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Dave's Unspoilt Capsules and AwardsThe Week's Picks and Pans, plus Awards of Dubious Merit Standard Disclaimers: Please set appropriate followups. Recommendation does not factor in price. Not all books will have arrived in your area this week. An archive can be found on my homepage, http://www.eyrie.org/~dvandom/Rants Hey, didja hear about Disney taking ove...THUDWHAMSUPPRESSOWOWOWOW.... Items of Note (strongly recommended or otherwise worthy): Transformers Animated the AllSpark Almanac "Other Media" Capsules: Things that are comics-related but not necessarily comics (i.e. comics-based movies like Iron Man or Hulk), or that aren't going to be available via comic shops (like comic pack-ins with DVDs) will go in this section when I have any to mention. They may not be as timely as comic reviews, especially if I decide to review novels that take me a week or two (or ten) to get around to. Handful of Heroes: Hasbro - A new collectible figure "game" with unpainted figures slightly larger than HeroClix (maybe 3-5mm on average), but not all the same scale. In other words, the figures are all about the same height regardless of what they depict, so Hulkbuster Iron Man is as tall as Deadpool. The packaging for the $6 packs has seven "non-blind" in the sense that they're theoretically visible and identifiable, although you might not be able to figure out all fo them. There's an eighth "Super secret figure" concealed by cardstock, but there's no indication that there's a rarity scheme here, at least not on the package. There's 40 unique molds (multiples of Iron Man, Wolverine, Hulk and Spider-Man, mostly given unique identifiers like Classic Iron Man (which is actually the Extremis version) or Hulkbuster Iron Man (the original version, not the WWHulk version), although all three Spider-Man figures are just called Spider-Man), in three colors each: opaque, clear and sparkly. So you might get an opaque yellow Classic Wolverine, a clear yellow one, or a golden sparkly one. There's a few odd character choices, like X-Ray of the U-Foes, but mostly it's the four core characters, their teammates and enemies. The "game" seems to consist of one player setting up their figures like bowling pins and the other flicking their figures to try to knock down the bowling pin ones. It's supposed to be played on the battle mat on the reverse of the checklist poster, but unless you laminate your mat or put it under a clear plastic sheet, nothing's going to stay standing. Really weak as games go, I suspect it was worked up in five minutes by someone told to tack a game onto the set. The figures are decent for modding. The plastic filaments a bit when you go at it with a Dremel cutter head (I tried this on my Classic Wolverine), but it can be smoothed out when you're done with the major shaping. They can be painted without primer, there's no weird beading effects to worry about. The sculpts are decent, with deep enough detailing to allow for good painting and use of things like ink washes and drybrushing. All eight of the ones I got stand fine on a flat surface without the need for special bases (although the Beast has a base, since he's doing a handspring). It almost feels like they took the computer renders for cancelled HeroClix and blew them up a bit, sticking with renders that could be cast in a single piece. All in all, I don't plan to collect these, but a pack or two is worthwhile for kitbashing bait. $5.96 at Walmart. Late Books: These are comics that were not listed as shipping during the week they were reviewed. Sometimes someone recommends a book to me that's already out, and I grab it over the weekend. Sometimes it's a trade paperback I ordered online rather than trusting Diamond. Sometimes the store screwed up or I was inobservant and I missed something I meant to get. USUALLY, though, it's because Diamond didn't ship what it was supposed to ship and I had to scrounge around or wait on a reorder. Transformers Animated Celbook volume 10: IDW - If you want these things, look online or at places like Barnes & Noble brick&mortar stores (in the kiddie section), I long ago gave up on getting them through Diamond. This volume has Lockdown on the cover, and while it does include "A Fistful of Energon," it doesn't have Lockdown's season 1 appearance, which remains the only season 1 episode NOT collected in thes celbooks. Instead, "Rise of the Constructicons" is the lead story in this volume. I'd kinda been hoping the reason for the missing Lockdown story from earlier volumes was because there was going to be an all-Lockdown volume later, ah well. Another minor quibble is that they discontinued the practice of using different page backgrounds for the two stories. In previous volumes, it was pretty easy to tell where the break was between stories, because the pattern in the gutters between panels was different for each story. But this time, both have the same pattern, and combined with the lack of page numbers it's harder to find where one story ends and the next begins if you just want to check out Fistful. Other than these minor issues, it's still a good adaptation of the animation images to comicbook format. Recommended. $7.99 Transformers Animated the AllSpark Almanac: IDW - My sole problem with this book is that it doesn't cover season 3. I suppose if sales are really good we might see a companion book, or an expanded second edition, but the omission means that a lot of the revelations of the final season can't be addressed/clarified. (The intro suggests that the pacing intended for a second volume to cover seasons 3 and 4, but we never got a season 4, so there may not be enough new material to justify a full second volume.) However, the reason this is a problem is simple: the book does such a great job of covering everything else! This isn't some half-arsed piece of kidbook filler like a lot of cartoon guides end up being, it's got insane amounts of depth, in-character writing, control art, alternate designs, behind the scenes stuff, and enough in-jokes and easter eggs to choke a nanobot swarm. Seriously, the annotations on this book are on the order of Jess Nevins's work on the League of Extraordinary Gentlemen (currently located at http://www.angelfire.com/anime2/digipedia/annotated_almanac.html although it's likely going to be merged into tfwiki.net in some fashion, or otherwise given a non-angelfire home). The book is organized into seven chapters with various interstitials and endcapping materials. The first three cover characters (Autobots, Decepticons and Humans), the fourth uses a variety of "in setting" means to summarize the events of the first two seasons and the six issues of the comicbook, the fifth is "Culture" (a grab bag of devices, concepts, etc), chapter 6 is about Detroit and the last chapter is other settings. Dinobot Island is identified as "North Sister Island," a ficitonal sibling of West Sister Island (upon which it seems to be modeled, although WSI lacks a volcanic cone), Middle Sister Island and East Sister Island. Scattered throughout are design sketches, including a look at the "Transformers: Hero" concept that eventually became Animated. The whole thing is full color, glossy pages at the standard "letter size" dimensions. At 220 pages, it's great value for the money, although an index might have been helpful (okay, so I have two complaints, not just one). Strongly recommended...even if you're not into the series, the in-character writing makes it a great read. $19.99 (I got mine from DeepDiscount.com for $15.99) Skin Horse Volume One: Couscous Collective - Strictly speaking, this isn't late, in that I got it in a timely manner. But I was feeling a bit overwhelmed last week, and decided to hold off reading and reviewing this until later. This is the first collection of the Skin Horse webcomic, http://www.webcomicsnation.com/shaenongarrity/skinhorse/series.php and covers from December 31, 2007 through February 7, 2009. It also has a bonus feature with the current cast watching an orientation film made by an earlier staff at PSH, most of whom have vanished for reasons no one really wants to talk about. The Sunday strips are not included, but as they're largely things like fan art and design sketches, it's reasonable to not include them. Skin Horse takes its title from the character in the Velveteen Rabbit who points out that being loved can make a toy real. The job of Project: Skin Horse is to help non-human sapients (mainly the products of mad science) find a place in society that doesn't involve (much) rampaging. While it's yet to be conclusively shown that this takes place in the same world as artist Shaenon Garrity's "Narbonic" webcomic, it's certainly the same *sort* of world. And despite the title being taken from the Velveteen Rabbit, most of the actual characters are versions of the residents of and visitors to Oz. Albeit with some serious liberties taken (i.e. Nick Zerhakker is the Tinman analogue, but HIS artificial body is a V-22 Osprey). And some silly liberties ("Dorothy" is a crossdressing ex-military guy who's a research psychologist and the team's token human). By the end of this first collection, the origins of all the main characters have at least been touched on (Sweetheart's past comes into tighter focus in the currently-running arc online, Gavotte remains enigmatic as is her wont), and a rather large supporting cast of memorable oddities (like the Renaissance Italy-style silverfish or the lion who writes a webcomic) has come through. It's a great read, if a little head-spinny at times due to the weirdness of the setting. And the bonus material (not available online) includes an anti-gravity ferret named Nigel. Recommended. $13.99 plus shipping from www.skin-horse.com (the longer URL listed above also includes comments, the short URL just has the strip itself). New Comics: Comics and comic collections that I got this week and were actually supposed to be out this week, as far as I can tell. These reviews will generally be spoiler-free, but the occasional bit will slip in. Jersey Gods #7: Image - Looks like we're in for a ride on the Poverty Plot for a while, with Barock taking one odd job after another to try to make ends meet, each job ending with explosions, until he realizes he can do something like grab a solid gold boulder from somewhere in his home system. :) The odd job this time is more from the world of fashion, and Brunswick really doesn't give us any new take on lampooning high coture, but at least the ongoing "abandoned gods" plotline keeps the runway scenes from dragging on too terribly long. Mildly recommended. $3.50 Official Index to the Marvel Universe #9: Marvel - Hm, I may have to sit down and read this through instead of skimming like the last several issues. All three books are deep into my "stopped caring" periods...Spider-Man starting to get into Clone Saga opening shots, Iron Man having the Crossing, the brief Teen Tony sequence and then Heroes Reborn, and X-Men...dude, I was so far out of X-Books by that time I can't even remember what I was ignoring! It's kinda creepy how the actual years covered by these blocks just barely overlap: Spider-Man October 92 through May 1994, Iron Man January 1994 through May 1997, X-Men November 1996 through December 1999. There's just one "Here's how the whole ferslugginger crossover went" textbox this issue, about The Crossing and Timeslide...I expect next issue's will try to explain the Clone Saga. Shudder. Recommended in the sense of watching train wrecks (and also seeing all the variant covers). $3.99 Exiles #6: Marvel - FINAL ISSUE. Well, they got a double-sized issue to wrap things up, and I suspect Parker roughed out plans from the start to do a storydump in the event of cancellation. The last of the loose ends from the first arc are tied off, and then everything gets explained. Then everything gets explained differently. And THEN it's explained that the explanation is going to change eventually anyway, in an elegant bit of treknobabble to allow all previous Exiles series to work without contradiction. The bear rides the bicycle pretty well, all told. Recommended. $3.99 Agents of Atlas #10: Marvel - This title's about to go through some mutations (pun intended), with a two-issue X-Men vs. Agents of Atlas mini and then an Atlas vs. New Olympus one-shot (foreshadowed on one page this issue) before AoA becomes a backup in The Incredible Hercules (which will be moving to a 40 page, $3.99 format). Whew. A lot of gyrations, but I appreciate the effort being made to keep the story going in some fashion, especially since the current arc is gearing up for a Big Epic Storyline as Atlas faces down the Great Wall organization. This issue is mostly downtime and retrenching, with the focus splitting a half dozen directions without becoming incoherent or (unintentionally) confusing. True, not a lot of Big Stuff involved, and I wonder how hard Temujin has to be hit to smack the stupid out of him, but solid storytelling. Recommended. $2.99 Domo the Manga: Tokyopop - Domo is the mascot of children's programming on the NHK network in Japan, and has been around for over a decade, with minimal American market penetration until very recently (Target has used Domo in several seasonal promotions lately, for instance). He got his first internet fame as the menacing brown thing in the "...God kills a kitten" motivational poster memestorm. Given that my nickname in 3rd through 8th grade was Domo (pronounced differently, though), I took an instant shine to the little guy, although never enough interest to pay import prices. :) Now, while Domo the property is an import, this full color manga is not a translation. Written by Clint Bickham, it's all stuff made for America. For a high concept, take a Winnie the Pooh sort of setting without Christopher Robbins, and replace Pooh with a somewhat more energetic and unintentionally destructive "lovable lug" sort with a one-word vocabulary and very large teeth. Most of the stories revolve around Domo getting enthusiastic about some new thing and wreaking havoc, although once in a while one of the other forest critters is to blame. It manages to capture that gleefully detached- from-reality sense of kiddie manga (i.e. in the story where everyone gets a cellphone, Domo button-mashes and manages to accidentally call space aliens, who later show up in their flying saucer to express their displeasure at being waken up by a misdial) and makes use of kidmanga tropes without being a forced parody. In other words, the people involved know their stuff. It's a pretty quick read, and definitely written for kids, but whimsical enough to entertain adults too. If you're interested in just a taste, the free minicomic printed for Halloween has the first story from this book (maybe two stories, I didn't check THAT carefully), which is a pretty typical "Domo is enthusiastically destructive" story. There's just enough stories where Domo isn't a problem to keep the rampaging from getting too tedious, though. As an aside, the one piece on my deviantArt account favorited the most is http://dvandom.deviantart.com/art/Domo-Con-Motivational-Poster-84858803 (and by a pretty wide margin). Recommended. $9.99/$12.99Cn/#6.99UK Gone Missing: Stuff that came out some places this week and that I wanted to buy, but couldn't find for whatever reason, so people don't have to email me asking "Why didn't you review X?" (If it's neither here nor in the section above, though, feel free to ask, I might have forgotten about it!) Current list as of 9/2/09: Official Handbook of the Gold Digger Universe #22, Transformers Maximum Dinobots #3, Ninja High School #169-171, Justice Machine vol 1 TPB, Gold Digger Tech Manual #3, Farscape Strange Detractors #2, Gold Digger v3 #105, Lockjaw and the Pet Avengers #1, Incredibles #2 and #4, Encyclopedia Mythologica, Farscape Gone & Back #1, Thor #602, Marvel Adventures Super-Heroes #14, Farscape: D'Argo's Trial #1, Transformers Animated Almanac, Middleman GN, Atomic Robo Shadow out of Time #4. Add Moon Knight Saga, although it's probably buried among the boxes of Halloween minicomics and I didn't feel like hanging around the shop longer to wait for the swamped new employee to finish sorting. Awards: "Bowling For Mutants" Award to Handful of Heroes "Lots Of Planets Have A West" Award to Transformers Animated vol 10 "What's Poor Richard's Altmode?" Award to Transformers Animated the AllSpark Almanac "If I Only Had A BRAAAAAAINNNZZZZZ!" Award to Skin Horse vol 1 "Of Course He's Evil, He's A CEO" Award to Jersey Gods #7 "Teen Tony Felt Like It Lasted A Lot Longer" Award to Official Index to the Marvel Universe #9 "Paradigm A Dozen" Award to Exiles #6 "Time To Cash In M-11's Veteran Rewards" Award to Agents of Atlas #10 "Domo Is Also Inordinately Fond Of Beetles" Award to Domo the Manga Dave Van Domelen, "In truth, none of the warrior scholars check on my work anymore." "This may sound a little out there, but maybe it's because YOU FIRE ON EVERYONE who approaches." - Dr. Zu, Ken Hale, Agents of Atlas #10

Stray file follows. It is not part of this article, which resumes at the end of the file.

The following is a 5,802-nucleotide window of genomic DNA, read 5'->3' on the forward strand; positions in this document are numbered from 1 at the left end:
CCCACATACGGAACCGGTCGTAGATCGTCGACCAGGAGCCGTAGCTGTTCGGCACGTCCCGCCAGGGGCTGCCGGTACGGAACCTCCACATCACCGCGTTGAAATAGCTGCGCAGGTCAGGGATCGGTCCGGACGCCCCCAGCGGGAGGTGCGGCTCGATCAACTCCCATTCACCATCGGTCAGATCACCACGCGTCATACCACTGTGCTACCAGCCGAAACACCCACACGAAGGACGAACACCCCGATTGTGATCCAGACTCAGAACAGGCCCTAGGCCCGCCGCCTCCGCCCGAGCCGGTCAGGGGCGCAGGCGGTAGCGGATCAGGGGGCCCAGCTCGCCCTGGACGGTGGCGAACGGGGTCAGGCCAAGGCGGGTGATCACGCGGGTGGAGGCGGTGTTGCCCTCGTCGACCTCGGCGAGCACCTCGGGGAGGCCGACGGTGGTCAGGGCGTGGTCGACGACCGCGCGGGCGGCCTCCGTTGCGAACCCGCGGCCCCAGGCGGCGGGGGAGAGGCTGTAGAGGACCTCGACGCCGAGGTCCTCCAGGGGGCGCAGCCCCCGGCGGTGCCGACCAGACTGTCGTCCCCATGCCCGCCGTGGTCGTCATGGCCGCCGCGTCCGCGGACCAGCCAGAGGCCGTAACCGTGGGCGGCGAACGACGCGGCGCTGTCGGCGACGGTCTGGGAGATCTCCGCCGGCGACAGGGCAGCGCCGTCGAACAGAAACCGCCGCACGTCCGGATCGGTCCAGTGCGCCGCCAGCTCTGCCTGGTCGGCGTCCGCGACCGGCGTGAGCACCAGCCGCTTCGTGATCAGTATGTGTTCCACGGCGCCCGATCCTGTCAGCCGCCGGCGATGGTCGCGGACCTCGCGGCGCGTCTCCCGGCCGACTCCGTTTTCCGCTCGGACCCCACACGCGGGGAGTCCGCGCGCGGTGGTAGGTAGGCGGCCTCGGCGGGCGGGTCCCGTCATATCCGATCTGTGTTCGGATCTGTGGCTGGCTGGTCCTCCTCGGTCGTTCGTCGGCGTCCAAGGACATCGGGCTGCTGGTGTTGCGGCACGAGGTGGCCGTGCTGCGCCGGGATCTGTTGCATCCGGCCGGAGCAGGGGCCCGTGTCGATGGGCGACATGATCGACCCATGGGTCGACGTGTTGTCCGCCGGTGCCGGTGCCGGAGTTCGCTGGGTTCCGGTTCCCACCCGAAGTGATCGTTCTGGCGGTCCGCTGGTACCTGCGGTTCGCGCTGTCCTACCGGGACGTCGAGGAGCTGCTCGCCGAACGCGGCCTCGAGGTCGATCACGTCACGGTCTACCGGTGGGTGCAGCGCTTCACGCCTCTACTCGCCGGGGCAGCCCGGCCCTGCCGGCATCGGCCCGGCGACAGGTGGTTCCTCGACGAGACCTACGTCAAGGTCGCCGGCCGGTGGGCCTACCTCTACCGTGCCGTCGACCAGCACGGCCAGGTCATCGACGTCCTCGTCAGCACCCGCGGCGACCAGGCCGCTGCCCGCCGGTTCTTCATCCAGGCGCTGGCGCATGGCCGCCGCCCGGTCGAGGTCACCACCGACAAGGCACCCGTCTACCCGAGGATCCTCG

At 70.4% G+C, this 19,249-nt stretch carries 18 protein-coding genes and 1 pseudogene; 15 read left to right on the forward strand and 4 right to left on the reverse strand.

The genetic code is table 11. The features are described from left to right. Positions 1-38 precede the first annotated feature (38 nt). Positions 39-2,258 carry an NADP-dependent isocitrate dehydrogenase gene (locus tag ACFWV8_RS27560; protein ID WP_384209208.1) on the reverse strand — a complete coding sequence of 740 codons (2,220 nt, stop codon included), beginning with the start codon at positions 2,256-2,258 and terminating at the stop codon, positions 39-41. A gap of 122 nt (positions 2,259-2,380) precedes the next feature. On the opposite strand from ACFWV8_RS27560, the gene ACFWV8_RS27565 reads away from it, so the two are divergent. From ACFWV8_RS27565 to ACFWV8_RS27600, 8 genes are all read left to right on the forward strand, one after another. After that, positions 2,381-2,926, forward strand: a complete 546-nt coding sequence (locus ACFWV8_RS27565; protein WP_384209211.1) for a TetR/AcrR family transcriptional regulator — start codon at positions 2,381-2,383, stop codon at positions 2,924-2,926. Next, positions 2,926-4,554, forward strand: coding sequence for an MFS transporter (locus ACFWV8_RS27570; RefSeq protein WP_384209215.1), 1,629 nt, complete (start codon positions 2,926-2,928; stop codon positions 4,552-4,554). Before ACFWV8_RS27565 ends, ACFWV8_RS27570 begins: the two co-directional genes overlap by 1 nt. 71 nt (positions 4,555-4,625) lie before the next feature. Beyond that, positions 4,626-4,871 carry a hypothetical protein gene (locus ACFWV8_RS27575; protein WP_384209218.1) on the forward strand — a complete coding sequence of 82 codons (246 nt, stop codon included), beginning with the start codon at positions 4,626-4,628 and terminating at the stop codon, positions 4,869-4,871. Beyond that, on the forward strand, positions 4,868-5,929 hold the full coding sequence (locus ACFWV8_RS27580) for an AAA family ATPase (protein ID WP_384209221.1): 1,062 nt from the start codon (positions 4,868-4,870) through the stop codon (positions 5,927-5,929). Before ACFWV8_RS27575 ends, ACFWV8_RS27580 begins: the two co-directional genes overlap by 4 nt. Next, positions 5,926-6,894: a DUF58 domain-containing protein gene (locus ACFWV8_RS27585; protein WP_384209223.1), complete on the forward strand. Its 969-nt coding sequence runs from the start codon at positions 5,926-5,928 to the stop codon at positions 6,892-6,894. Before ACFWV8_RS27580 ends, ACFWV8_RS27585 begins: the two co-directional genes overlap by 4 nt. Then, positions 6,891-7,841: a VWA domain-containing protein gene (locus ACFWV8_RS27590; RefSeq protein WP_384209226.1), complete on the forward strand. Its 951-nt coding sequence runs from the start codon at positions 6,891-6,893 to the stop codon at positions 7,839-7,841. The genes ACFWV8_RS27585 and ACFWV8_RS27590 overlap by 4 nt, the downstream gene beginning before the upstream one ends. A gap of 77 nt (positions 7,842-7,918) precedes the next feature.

Cough and sneeze back to the September 2009 page.